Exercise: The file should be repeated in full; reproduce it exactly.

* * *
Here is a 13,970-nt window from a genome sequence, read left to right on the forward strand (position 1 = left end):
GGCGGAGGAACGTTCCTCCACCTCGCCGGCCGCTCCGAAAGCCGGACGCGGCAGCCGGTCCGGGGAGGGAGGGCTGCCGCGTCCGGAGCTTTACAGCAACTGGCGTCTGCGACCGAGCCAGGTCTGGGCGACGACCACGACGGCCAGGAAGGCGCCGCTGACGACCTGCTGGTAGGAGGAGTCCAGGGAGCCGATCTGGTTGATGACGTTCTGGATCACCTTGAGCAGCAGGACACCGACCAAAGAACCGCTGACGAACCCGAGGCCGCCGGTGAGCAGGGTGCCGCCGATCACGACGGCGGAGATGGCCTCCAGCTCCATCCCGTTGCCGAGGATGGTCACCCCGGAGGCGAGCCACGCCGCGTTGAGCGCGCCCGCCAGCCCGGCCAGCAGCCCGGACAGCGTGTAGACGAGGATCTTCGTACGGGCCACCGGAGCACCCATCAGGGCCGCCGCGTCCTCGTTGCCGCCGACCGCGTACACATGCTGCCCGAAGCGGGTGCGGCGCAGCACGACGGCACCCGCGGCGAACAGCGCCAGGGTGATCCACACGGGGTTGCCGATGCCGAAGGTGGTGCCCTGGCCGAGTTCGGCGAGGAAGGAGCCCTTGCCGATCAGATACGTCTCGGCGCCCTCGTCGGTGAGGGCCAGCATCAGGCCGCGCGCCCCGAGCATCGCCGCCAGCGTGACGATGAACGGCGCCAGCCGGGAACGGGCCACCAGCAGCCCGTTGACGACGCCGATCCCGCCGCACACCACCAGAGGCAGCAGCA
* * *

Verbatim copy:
Here is a 13,970-nt window from a genome sequence, read left to right on the forward strand (position 1 = left end):
GGCGGAGGAACGTTCCTCCACCTCGCCGGCCGCTCCGAAAGCCGGACGCGGCAGCCGGTCCGGGGAGGGAGGGCTGCCGCGTCCGGAGCTTTACAGCAACTGGCGTCTGCGACCGAGCCAGGTCTGGGCGACGACCACGACGGCCAGGAAGGCGCCGCTGACGACCTGCTGGTAGGAGGAGTCCAGGGAGCCGATCTGGTTGATGACGTTCTGGATCACCTTGAGCAGCAGGACACCGACCAAAGAACCGCTGACGAACCCGAGGCCGCCGGTGAGCAGGGTGCCGCCGATCACGACGGCGGAGATGGCCTCCAGCTCCATCCCGTTGCCGAGGATGGTCACCCCGGAGGCGAGCCACGCCGCGTTGAGCGCGCCCGCCAGCCCGGCCAGCAGCCCGGACAGCGTGTAGACGAGGATCTTCGTACGGGCCACCGGAGCACCCATCAGGGCCGCCGCGTCCTCGTTGCCGCCGACCGCGTACACATGCTGCCCGAAGCGGGTGCGGCGCAGCACGACGGCACCCGCGGCGAACAGCGCCAGGGTGATCCACACGGGGTTGCCGATGCCGAAGGTGGTGCCCTGGCCGAGTTCGGCGAGGAAGGAGCCCTTGCCGATCAGATACGTCTCGGCGCCCTCGTCGGTGAGGGCCAGCATCAGGCCGCGCGCCCCGAGCATCGCCGCCAGCGTGACGATGAACGGCGCCAGCCGGGAACGGGCCACCAGCAGCCCGTTGACGACGCCGATCCCGCCGCACACCACCAGAGGCAGCAGCA